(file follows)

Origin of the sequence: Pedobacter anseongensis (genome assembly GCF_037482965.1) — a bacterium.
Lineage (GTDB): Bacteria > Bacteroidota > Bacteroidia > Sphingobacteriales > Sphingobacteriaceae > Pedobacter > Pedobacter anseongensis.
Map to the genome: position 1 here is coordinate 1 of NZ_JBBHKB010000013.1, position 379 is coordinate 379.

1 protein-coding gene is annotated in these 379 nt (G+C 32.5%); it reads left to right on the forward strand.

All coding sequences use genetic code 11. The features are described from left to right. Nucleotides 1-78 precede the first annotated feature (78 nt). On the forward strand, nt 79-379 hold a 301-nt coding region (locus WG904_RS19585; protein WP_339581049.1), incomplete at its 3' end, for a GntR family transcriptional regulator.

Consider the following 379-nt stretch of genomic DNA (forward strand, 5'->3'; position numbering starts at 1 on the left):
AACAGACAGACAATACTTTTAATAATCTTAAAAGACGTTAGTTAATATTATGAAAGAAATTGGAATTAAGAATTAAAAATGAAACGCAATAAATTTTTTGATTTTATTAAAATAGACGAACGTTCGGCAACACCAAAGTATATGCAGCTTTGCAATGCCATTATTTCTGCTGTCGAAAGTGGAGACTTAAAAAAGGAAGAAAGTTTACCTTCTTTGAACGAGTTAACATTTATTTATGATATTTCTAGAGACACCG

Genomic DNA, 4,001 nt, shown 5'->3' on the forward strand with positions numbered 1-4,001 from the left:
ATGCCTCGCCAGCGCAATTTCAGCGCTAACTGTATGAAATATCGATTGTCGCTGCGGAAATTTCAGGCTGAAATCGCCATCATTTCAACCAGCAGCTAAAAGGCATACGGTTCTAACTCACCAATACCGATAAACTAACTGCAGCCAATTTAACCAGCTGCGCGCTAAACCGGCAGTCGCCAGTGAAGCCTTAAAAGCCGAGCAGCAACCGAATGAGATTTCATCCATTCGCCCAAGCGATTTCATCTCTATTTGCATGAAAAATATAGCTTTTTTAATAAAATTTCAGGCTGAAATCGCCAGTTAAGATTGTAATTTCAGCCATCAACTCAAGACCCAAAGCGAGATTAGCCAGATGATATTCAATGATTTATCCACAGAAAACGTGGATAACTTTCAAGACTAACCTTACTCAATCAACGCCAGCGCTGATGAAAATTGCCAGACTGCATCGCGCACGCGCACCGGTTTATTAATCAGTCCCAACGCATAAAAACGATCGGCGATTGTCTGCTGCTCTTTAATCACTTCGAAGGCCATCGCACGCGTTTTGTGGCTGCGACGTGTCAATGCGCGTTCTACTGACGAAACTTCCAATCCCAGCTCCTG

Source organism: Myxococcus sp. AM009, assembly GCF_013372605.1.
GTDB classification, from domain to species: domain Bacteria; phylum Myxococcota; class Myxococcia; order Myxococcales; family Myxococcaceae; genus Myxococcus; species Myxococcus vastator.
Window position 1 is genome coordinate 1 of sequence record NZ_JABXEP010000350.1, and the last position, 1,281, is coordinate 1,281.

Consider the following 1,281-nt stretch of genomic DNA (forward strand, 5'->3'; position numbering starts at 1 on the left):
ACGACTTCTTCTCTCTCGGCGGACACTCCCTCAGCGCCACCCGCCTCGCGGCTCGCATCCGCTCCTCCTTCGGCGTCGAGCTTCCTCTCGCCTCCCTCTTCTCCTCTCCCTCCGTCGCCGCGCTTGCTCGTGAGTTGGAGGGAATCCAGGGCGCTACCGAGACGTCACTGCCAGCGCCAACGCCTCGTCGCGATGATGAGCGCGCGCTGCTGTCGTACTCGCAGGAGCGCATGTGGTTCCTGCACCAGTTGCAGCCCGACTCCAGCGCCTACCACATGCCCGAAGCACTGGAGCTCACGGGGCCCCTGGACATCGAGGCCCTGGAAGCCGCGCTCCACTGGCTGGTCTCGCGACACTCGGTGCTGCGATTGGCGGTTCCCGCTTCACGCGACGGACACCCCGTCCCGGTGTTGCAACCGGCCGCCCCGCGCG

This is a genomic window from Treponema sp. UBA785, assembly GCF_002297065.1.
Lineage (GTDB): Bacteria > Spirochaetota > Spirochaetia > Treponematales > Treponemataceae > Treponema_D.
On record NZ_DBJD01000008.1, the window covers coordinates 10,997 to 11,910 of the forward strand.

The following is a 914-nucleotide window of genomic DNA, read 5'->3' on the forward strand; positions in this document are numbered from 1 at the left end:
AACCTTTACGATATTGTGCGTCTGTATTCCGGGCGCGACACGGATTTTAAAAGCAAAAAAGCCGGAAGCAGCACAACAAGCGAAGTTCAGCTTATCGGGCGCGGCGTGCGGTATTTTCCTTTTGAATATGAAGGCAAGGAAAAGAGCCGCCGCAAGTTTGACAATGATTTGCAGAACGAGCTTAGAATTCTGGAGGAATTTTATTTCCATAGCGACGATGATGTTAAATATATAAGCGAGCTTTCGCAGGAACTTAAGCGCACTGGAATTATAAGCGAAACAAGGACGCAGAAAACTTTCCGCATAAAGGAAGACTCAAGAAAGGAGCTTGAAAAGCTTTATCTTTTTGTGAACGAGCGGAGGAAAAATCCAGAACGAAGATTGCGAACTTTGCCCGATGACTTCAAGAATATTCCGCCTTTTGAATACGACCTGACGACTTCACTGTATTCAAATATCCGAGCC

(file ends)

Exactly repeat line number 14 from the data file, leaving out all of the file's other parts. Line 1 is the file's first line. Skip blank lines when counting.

ACGACTTCTTCTCTCTCGGCGGACACTCCCTCAGCGCCACCCGCCTCGCGGCTCGCATCCGCTCCTCCTTCGGCGTCGAGCTTCCTCTCGCCTCCCTCTTCTCCTCTCCCTCCGTCGCCGCGCTTGCTCGTGAGTTGGAGGGAATCCAGGGCGCTACCGAGACGTCACTGCCAGCGCCAACGCCTCGTCGCGATGATGAGCGCGCGCTGCTGTCGTACTCGCAGGAGCGCATGTGGTTCCTGCACCAGTTGCAGCCCGACTCCAGCGCCTACCACATGCCCGAAGCACTGGAGCTCACGGGGCCCCTGGACATCGAGGCCCTGGAAGCCGCGCTCCACTGGCTGGTCTCGCGACACTCGGTGCTGCGATTGGCGGTTCCCGCTTCACGCGACGGACACCCCGTCCCGGTGTTGCAACCGGCCGCCCCGCGCG